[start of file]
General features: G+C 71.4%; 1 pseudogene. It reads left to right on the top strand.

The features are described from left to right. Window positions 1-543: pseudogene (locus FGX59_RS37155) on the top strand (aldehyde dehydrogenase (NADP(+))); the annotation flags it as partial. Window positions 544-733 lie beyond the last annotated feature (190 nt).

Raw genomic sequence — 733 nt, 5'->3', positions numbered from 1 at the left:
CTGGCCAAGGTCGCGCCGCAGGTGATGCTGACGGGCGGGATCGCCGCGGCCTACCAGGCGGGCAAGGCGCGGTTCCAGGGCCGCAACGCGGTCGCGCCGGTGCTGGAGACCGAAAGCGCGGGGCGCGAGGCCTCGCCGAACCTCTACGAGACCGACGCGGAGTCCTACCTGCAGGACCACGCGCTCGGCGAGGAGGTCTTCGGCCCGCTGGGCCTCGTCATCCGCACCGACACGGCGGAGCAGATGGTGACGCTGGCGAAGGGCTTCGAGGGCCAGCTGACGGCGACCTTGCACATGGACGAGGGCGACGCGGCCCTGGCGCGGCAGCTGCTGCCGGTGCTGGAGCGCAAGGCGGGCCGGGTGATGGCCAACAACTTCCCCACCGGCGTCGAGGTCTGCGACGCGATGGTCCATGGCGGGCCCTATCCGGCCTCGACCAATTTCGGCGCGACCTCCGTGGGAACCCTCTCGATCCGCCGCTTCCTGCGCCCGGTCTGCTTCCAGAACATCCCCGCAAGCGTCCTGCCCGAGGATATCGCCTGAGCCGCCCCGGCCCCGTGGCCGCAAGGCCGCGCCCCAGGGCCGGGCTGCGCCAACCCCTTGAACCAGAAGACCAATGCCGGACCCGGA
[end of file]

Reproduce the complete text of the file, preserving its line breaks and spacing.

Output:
General features: G+C 71.4%; 1 pseudogene. It reads left to right on the top strand.

The features are described from left to right. Window positions 1-543: pseudogene (locus FGX59_RS37155) on the top strand (aldehyde dehydrogenase (NADP(+))); the annotation flags it as partial. Window positions 544-733 lie beyond the last annotated feature (190 nt).

Raw genomic sequence — 733 nt, 5'->3', positions numbered from 1 at the left:
CTGGCCAAGGTCGCGCCGCAGGTGATGCTGACGGGCGGGATCGCCGCGGCCTACCAGGCGGGCAAGGCGCGGTTCCAGGGCCGCAACGCGGTCGCGCCGGTGCTGGAGACCGAAAGCGCGGGGCGCGAGGCCTCGCCGAACCTCTACGAGACCGACGCGGAGTCCTACCTGCAGGACCACGCGCTCGGCGAGGAGGTCTTCGGCCCGCTGGGCCTCGTCATCCGCACCGACACGGCGGAGCAGATGGTGACGCTGGCGAAGGGCTTCGAGGGCCAGCTGACGGCGACCTTGCACATGGACGAGGGCGACGCGGCCCTGGCGCGGCAGCTGCTGCCGGTGCTGGAGCGCAAGGCGGGCCGGGTGATGGCCAACAACTTCCCCACCGGCGTCGAGGTCTGCGACGCGATGGTCCATGGCGGGCCCTATCCGGCCTCGACCAATTTCGGCGCGACCTCCGTGGGAACCCTCTCGATCCGCCGCTTCCTGCGCCCGGTCTGCTTCCAGAACATCCCCGCAAGCGTCCTGCCCGAGGATATCGCCTGAGCCGCCCCGGCCCCGTGGCCGCAAGGCCGCGCCCCAGGGCCGGGCTGCGCCAACCCCTTGAACCAGAAGACCAATGCCGGACCCGGA